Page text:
Back Injuries from Bicycle Accidents
Riding a bike is a healthy activity, to be sure, but if you collide with a motor vehicle, strike something in the roadway or lose control of your bike for whatever reason, you risk sustaining a back injury.
Back injuries are more than just a sprain or strain, though these can be aggravating and painful. Your spinal column consists of 26 bones and 24 vertebrae. Between the vertebrae are thin areas of cartilage called discs.
You have 5 major regions in your spine–cervical, thoracic, lumbar, sacral and coccyx. Many back injuries occur in the cervical area since it contains the thinnest and most delicate vertebrae that have great flexibility. Most back problems are in the lumbar or lower back region since all of your body’s upper weight weighs on the lumbar vertebrae.
Some of the most common types of back injury caused by bicycle crashes include:
- Strain and sprains
- Compression fractures
- Spinal fractures
- Nerve damage
- Disc herniation
Strains and sprains are annoying but can also prevent you for a time from engaging in physical activities including performing your own job. Most treatments are rest and ice followed by heat. If the pain is severe or lasts longer than a week, then therapy or chiropractic care can help.
A sudden injury can cause a disc to push against its outer ring and put pressure on it, causing pain. If it breaks through the outer ring or herniates, it can produce sciatic pain as this can inflame the nerves and cause numbness and weakness in your legs. If your vertebrae were already degenerating, this could accelerate the process. A herniated disc can also result in loss of bladder or bowel control, though this is uncommon.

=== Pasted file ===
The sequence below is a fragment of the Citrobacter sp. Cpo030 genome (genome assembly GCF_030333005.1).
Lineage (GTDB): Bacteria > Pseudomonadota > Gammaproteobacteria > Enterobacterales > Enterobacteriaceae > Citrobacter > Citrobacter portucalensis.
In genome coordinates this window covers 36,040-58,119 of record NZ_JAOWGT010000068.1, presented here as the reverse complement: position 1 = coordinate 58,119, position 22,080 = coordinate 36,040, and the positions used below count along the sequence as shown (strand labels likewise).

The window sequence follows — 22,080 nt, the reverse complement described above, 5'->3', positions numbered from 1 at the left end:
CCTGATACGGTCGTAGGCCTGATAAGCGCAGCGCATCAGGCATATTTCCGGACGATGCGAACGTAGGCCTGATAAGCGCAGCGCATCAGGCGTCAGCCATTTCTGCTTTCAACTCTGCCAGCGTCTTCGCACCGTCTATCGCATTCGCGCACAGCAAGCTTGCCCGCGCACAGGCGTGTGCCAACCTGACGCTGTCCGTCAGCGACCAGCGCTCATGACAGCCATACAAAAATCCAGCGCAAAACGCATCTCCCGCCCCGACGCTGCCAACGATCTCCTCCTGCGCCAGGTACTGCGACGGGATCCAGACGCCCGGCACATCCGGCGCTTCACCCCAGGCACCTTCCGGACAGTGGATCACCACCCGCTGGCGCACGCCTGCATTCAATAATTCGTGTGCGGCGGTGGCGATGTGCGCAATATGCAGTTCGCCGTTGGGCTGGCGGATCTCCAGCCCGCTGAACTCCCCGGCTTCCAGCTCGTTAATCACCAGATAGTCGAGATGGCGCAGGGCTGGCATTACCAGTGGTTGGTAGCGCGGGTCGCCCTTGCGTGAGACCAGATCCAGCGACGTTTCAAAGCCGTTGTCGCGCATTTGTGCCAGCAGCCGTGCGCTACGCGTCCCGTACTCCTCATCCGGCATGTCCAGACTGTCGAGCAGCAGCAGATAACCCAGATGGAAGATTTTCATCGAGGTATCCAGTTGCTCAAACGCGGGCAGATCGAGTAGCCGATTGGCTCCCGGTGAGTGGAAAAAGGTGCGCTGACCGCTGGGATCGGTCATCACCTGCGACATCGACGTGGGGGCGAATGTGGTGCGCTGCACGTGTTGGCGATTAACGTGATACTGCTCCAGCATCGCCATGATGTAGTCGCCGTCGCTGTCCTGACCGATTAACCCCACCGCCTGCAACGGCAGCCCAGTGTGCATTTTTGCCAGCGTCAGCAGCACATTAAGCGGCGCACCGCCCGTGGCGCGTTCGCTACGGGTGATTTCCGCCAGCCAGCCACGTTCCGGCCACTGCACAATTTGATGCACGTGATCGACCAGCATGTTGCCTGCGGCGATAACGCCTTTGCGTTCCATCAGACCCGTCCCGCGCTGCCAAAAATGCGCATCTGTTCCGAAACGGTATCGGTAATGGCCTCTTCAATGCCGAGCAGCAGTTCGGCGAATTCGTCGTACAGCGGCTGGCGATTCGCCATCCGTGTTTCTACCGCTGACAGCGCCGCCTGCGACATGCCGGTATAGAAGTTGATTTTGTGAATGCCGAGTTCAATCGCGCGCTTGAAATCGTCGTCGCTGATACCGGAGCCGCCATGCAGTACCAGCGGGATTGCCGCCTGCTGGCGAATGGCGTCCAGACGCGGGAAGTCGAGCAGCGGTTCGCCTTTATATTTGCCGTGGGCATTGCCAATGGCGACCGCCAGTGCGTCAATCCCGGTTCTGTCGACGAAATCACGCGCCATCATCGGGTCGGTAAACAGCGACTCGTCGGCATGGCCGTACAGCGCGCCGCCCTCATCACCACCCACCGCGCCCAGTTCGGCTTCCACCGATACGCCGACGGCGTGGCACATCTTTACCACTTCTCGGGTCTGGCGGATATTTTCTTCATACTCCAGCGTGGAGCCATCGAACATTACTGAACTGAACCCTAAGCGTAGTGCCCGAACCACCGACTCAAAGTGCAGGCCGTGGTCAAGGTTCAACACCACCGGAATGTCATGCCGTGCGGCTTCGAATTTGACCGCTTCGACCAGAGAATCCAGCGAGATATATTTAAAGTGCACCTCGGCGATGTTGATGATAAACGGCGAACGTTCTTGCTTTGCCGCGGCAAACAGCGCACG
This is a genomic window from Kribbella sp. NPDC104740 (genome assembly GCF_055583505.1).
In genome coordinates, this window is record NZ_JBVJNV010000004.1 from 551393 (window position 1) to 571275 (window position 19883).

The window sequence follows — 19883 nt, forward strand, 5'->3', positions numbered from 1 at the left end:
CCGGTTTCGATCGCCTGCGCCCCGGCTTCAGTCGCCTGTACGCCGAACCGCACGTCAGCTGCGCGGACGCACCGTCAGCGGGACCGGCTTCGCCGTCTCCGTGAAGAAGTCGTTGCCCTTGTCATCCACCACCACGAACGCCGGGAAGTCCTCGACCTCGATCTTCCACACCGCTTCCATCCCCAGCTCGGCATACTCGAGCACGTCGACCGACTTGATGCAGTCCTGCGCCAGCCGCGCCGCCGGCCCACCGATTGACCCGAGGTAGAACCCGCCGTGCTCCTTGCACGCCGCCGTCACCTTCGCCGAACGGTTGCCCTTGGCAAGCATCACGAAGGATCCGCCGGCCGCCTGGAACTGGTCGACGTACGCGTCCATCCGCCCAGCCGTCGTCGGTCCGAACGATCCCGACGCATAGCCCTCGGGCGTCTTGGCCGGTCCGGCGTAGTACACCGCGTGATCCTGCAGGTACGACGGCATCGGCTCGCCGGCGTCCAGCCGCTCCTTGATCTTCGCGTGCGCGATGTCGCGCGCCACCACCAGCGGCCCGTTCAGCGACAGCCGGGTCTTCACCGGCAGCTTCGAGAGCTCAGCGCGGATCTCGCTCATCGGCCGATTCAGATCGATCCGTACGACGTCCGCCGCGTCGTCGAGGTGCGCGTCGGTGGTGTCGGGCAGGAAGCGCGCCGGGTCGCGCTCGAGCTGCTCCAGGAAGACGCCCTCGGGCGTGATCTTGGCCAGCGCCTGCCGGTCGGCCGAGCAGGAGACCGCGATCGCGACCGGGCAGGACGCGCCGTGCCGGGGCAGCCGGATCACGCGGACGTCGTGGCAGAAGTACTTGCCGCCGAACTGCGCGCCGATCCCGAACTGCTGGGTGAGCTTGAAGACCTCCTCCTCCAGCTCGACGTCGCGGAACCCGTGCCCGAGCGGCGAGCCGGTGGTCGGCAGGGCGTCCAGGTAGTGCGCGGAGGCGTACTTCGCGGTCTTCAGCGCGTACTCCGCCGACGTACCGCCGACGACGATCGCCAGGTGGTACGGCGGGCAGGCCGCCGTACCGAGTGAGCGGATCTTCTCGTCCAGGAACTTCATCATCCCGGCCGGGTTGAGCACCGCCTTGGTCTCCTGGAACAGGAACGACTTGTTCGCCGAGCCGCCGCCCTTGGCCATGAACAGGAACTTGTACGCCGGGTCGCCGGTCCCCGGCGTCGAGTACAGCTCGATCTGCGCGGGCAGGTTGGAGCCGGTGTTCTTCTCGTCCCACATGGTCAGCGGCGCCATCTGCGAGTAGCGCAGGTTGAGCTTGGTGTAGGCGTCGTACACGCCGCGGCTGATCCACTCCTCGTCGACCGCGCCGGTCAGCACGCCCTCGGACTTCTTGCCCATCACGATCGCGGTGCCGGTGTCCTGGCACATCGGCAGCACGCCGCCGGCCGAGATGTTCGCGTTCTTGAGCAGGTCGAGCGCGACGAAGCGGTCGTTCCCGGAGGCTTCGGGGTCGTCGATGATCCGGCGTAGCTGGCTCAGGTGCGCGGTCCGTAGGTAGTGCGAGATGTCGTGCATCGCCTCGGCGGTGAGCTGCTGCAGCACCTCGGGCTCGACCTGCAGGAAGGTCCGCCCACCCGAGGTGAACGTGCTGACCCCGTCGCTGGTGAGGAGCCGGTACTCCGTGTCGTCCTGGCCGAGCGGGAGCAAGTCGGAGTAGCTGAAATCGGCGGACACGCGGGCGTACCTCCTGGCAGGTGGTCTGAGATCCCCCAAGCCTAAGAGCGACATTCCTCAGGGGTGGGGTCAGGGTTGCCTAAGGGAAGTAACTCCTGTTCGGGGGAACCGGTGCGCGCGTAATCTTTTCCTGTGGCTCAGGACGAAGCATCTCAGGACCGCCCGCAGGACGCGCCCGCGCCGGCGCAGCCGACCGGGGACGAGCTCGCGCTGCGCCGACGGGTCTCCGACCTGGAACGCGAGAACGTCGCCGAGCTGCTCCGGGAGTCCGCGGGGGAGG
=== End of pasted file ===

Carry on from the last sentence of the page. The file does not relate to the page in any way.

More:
Compression fractures are broken vertebrae with pain usually felt in the thoracic and lumbar regions. Pain can be sharp and long-lasting. Generally, this is treated with pain medication, rest and therapy but surgery is recommended if your pain lasts more than 2 months and is disabling.
The most serious back injuries are those that damage the spinal cord and result in paralysis, complete or partial. Complete paralysis is that which is below the point of injury. Incomplete refers to retention of some feeling or movement below the area of injury. Paralysis usually involves loss or complications with respiratory, bladder, bowel and sexual functions. With any kind of injury, prompt medical attention is vital to preventing further injury as well as in promoting faster healing.